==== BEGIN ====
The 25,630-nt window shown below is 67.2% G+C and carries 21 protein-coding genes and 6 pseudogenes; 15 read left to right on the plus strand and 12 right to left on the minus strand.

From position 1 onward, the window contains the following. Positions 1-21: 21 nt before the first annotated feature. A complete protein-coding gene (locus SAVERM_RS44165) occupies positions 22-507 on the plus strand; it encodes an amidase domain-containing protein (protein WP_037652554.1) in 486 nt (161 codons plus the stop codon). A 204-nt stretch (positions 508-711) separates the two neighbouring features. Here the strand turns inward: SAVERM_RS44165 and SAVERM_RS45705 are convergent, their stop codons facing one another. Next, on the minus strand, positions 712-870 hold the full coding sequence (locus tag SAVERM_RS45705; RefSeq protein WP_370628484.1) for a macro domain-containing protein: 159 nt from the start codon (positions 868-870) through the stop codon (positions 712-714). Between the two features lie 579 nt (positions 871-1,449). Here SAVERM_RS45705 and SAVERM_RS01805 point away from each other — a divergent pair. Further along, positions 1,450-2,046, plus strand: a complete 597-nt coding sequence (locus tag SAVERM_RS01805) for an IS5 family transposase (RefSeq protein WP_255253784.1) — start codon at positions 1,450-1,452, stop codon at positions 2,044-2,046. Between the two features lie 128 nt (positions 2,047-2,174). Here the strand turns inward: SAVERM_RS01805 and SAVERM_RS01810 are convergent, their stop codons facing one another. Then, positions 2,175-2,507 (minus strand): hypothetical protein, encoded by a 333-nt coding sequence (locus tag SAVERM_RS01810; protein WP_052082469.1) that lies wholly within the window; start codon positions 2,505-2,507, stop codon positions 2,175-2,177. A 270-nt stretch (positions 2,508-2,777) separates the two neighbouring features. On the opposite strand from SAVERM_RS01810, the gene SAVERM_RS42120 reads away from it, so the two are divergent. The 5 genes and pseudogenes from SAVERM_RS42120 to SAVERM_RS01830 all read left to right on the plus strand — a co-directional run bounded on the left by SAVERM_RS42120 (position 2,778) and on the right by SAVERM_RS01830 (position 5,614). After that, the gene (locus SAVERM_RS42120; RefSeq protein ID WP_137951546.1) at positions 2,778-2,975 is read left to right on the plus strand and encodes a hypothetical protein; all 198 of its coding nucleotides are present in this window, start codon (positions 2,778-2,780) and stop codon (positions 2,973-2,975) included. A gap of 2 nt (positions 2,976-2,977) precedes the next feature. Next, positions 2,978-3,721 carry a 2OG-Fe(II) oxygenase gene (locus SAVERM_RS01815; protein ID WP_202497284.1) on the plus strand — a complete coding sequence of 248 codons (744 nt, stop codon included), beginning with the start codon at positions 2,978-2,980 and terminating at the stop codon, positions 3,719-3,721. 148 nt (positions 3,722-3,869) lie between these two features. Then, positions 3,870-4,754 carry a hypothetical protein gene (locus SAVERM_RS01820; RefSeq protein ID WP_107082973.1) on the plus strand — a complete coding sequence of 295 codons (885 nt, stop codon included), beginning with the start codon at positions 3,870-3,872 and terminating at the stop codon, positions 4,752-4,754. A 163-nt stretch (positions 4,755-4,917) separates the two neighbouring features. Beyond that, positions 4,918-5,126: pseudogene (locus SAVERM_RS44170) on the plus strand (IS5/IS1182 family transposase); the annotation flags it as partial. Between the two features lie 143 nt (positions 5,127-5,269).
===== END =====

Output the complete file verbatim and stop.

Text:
The 25,630-nt window shown below is 67.2% G+C and carries 21 protein-coding genes and 6 pseudogenes; 15 read left to right on the plus strand and 12 right to left on the minus strand.

From position 1 onward, the window contains the following. Positions 1-21: 21 nt before the first annotated feature. A complete protein-coding gene (locus SAVERM_RS44165) occupies positions 22-507 on the plus strand; it encodes an amidase domain-containing protein (protein WP_037652554.1) in 486 nt (161 codons plus the stop codon). A 204-nt stretch (positions 508-711) separates the two neighbouring features. Here the strand turns inward: SAVERM_RS44165 and SAVERM_RS45705 are convergent, their stop codons facing one another. Next, on the minus strand, positions 712-870 hold the full coding sequence (locus tag SAVERM_RS45705; RefSeq protein WP_370628484.1) for a macro domain-containing protein: 159 nt from the start codon (positions 868-870) through the stop codon (positions 712-714). Between the two features lie 579 nt (positions 871-1,449). Here SAVERM_RS45705 and SAVERM_RS01805 point away from each other — a divergent pair. Further along, positions 1,450-2,046, plus strand: a complete 597-nt coding sequence (locus tag SAVERM_RS01805) for an IS5 family transposase (RefSeq protein WP_255253784.1) — start codon at positions 1,450-1,452, stop codon at positions 2,044-2,046. Between the two features lie 128 nt (positions 2,047-2,174). Here the strand turns inward: SAVERM_RS01805 and SAVERM_RS01810 are convergent, their stop codons facing one another. Then, positions 2,175-2,507 (minus strand): hypothetical protein, encoded by a 333-nt coding sequence (locus tag SAVERM_RS01810; protein WP_052082469.1) that lies wholly within the window; start codon positions 2,505-2,507, stop codon positions 2,175-2,177. A 270-nt stretch (positions 2,508-2,777) separates the two neighbouring features. On the opposite strand from SAVERM_RS01810, the gene SAVERM_RS42120 reads away from it, so the two are divergent. The 5 genes and pseudogenes from SAVERM_RS42120 to SAVERM_RS01830 all read left to right on the plus strand — a co-directional run bounded on the left by SAVERM_RS42120 (position 2,778) and on the right by SAVERM_RS01830 (position 5,614). After that, the gene (locus SAVERM_RS42120; RefSeq protein ID WP_137951546.1) at positions 2,778-2,975 is read left to right on the plus strand and encodes a hypothetical protein; all 198 of its coding nucleotides are present in this window, start codon (positions 2,778-2,780) and stop codon (positions 2,973-2,975) included. A gap of 2 nt (positions 2,976-2,977) precedes the next feature. Next, positions 2,978-3,721 carry a 2OG-Fe(II) oxygenase gene (locus SAVERM_RS01815; protein ID WP_202497284.1) on the plus strand — a complete coding sequence of 248 codons (744 nt, stop codon included), beginning with the start codon at positions 2,978-2,980 and terminating at the stop codon, positions 3,719-3,721. 148 nt (positions 3,722-3,869) lie between these two features. Then, positions 3,870-4,754 carry a hypothetical protein gene (locus SAVERM_RS01820; RefSeq protein ID WP_107082973.1) on the plus strand — a complete coding sequence of 295 codons (885 nt, stop codon included), beginning with the start codon at positions 3,870-3,872 and terminating at the stop codon, positions 4,752-4,754. A 163-nt stretch (positions 4,755-4,917) separates the two neighbouring features. Beyond that, positions 4,918-5,126: pseudogene (locus SAVERM_RS44170) on the plus strand (IS5/IS1182 family transposase); the annotation flags it as partial. Between the two features lie 143 nt (positions 5,127-5,269).